FAQ is an acronym for Frequently Asked Questions.
And we all have them, those common questions people ask over.
3 main reasons why you NEED an FAQ page:
1) It can save you or your team oodles of time
You can send the link to people as a reference to answers
It helps position you as the expert in your field
It can help qualify unknown prospects when they enquire because they can see you’re an expert
2) Coz you can use them in your marketing
Whether that’s email marketing, social media marketing, or even 1 to 1 marketing and you send people to that FAQ page with the answer to their question.
3) For SEO (search engine optimisation)
The search engines can rank FAQ’s in a special way, in a ‘Google Answer Box’.
For the techy types, it’s called featured snippets and can rank at the top of all the searches. GOLD!
Have you ever seen at the top of the search results boxes with a question with a drop-down arrow and you click on the drop-down arrow and the answer appears?
So you’re standing out at the top of the Google Charts, just like magic, that’s because of another techy SEO thing we call ‘structured data’.
Never mind about the techy stuff, you only need to focus on creating the FAQ’s, and that should be easy because you know the answers right?
You rattle off the answer almost on auto-pilot coz you’ve been asked so many times.
If you really want to nail it, and the answer is a long story version, create the content, as a blog post probably, then make a short story answer version as well.
On your FAQ page, have the question, have the short story answer, with a link to the long story version. Google LOVE this…
That is now the pinnacle of a rich snippet setup, with structured data, and the Google Gods may bow down to you and bless you with oodles of website authority and hopefully, good rankings and mega web traffic will follow.
The world domination journey is afoot…
1) Make a list of the top 3 or 5 frequently asked questions you have. Jot them down along with the answer
Hey, you can go more than 3 to 5 but I just want to see you get started…
2) Do your ‘question’ keyword research
Find out what people ask about your keywords/brand/product/service
In Google Search, look at the ‘People also ask’ boxes for ideas
– Check several current answers to see how it works
Use ‘Answer the Public’ to find the right questions to answer >
* The end result of this is you will have the EXACT question people are actually asking, it’s important, make sense?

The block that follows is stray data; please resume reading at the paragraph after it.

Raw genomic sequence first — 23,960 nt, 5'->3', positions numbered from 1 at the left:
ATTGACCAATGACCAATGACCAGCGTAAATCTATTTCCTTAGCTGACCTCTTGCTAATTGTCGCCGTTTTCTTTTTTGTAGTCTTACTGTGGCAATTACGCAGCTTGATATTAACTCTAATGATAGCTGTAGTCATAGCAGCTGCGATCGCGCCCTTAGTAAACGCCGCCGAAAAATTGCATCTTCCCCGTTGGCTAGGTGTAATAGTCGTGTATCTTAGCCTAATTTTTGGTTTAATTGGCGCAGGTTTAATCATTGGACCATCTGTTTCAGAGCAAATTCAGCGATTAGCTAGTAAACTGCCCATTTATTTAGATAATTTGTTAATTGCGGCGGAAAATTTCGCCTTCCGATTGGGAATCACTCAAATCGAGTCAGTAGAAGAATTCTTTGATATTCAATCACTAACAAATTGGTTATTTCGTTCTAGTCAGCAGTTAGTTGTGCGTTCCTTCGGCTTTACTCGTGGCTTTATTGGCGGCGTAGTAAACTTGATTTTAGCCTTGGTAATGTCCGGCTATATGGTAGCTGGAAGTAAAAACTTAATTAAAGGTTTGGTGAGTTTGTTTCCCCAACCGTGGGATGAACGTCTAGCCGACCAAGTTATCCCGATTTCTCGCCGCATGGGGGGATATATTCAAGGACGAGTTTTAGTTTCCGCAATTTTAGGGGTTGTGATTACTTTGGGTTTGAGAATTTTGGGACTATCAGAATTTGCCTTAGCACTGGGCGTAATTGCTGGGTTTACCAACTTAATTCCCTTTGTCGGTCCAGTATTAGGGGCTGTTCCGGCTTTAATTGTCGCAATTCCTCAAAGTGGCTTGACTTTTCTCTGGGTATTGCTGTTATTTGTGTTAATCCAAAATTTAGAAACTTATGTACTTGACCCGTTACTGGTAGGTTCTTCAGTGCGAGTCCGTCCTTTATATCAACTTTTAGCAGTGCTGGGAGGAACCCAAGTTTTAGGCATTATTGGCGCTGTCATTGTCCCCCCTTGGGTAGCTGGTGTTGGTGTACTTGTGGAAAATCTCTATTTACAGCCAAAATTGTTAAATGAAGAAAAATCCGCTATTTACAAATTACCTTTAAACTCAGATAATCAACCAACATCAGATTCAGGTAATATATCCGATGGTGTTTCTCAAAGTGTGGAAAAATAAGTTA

3) Your ‘answers’ in ‘Google Answer Box’
Keep your answers short and to the point, maximum of 50 words
Make it easy for Google to read, helps to use lists, subheadings, etc.
4) Be mindful of what you will realistically get done quickly
If you need long-form answers done as well, maybe just start with some quick simple FAQ and do the long-form as stage 2.
If you’re a machine, do your long-form detailed answer, load as a blog post ready to link your FAQ to it.
5) Get your webbie to load your FAQ (or you can if you know how)
6) Get your webbie or SEO dude to help with getting the structured data set up correctly
Hope this helps.
Remember, you can add X amount of FAQ per month or quarter and soon enough this activity when done right and consistently, you’ll be climbing the Google Charts.
If you need help get an audit >
Or let’s have a 1 to 1 Zoom 15-minute session >
Share a true story here:
We were doing SEO for a local company, and we suggested we set up an FAQ page to help.
We requested through the admin girl that the business owner sends through some of their common FAQ. She didn’t quite understand.
“Well, you know how Mike gets asked the same questions over and over, well, we can load them into a web page so people can get find what they want to know on the website, plus you can use it in emails by sending them a link, and it helps with SEO (search engine optimisation).
So she sends us the questions, no answers… I kid you not…
“We need the answers too” we advised.
She didn’t understand. So we explained that the FAQ was about providing answers to common questions, so we needed the answers as well as the questions.
True story, like, you just couldn’t make this stuff up right.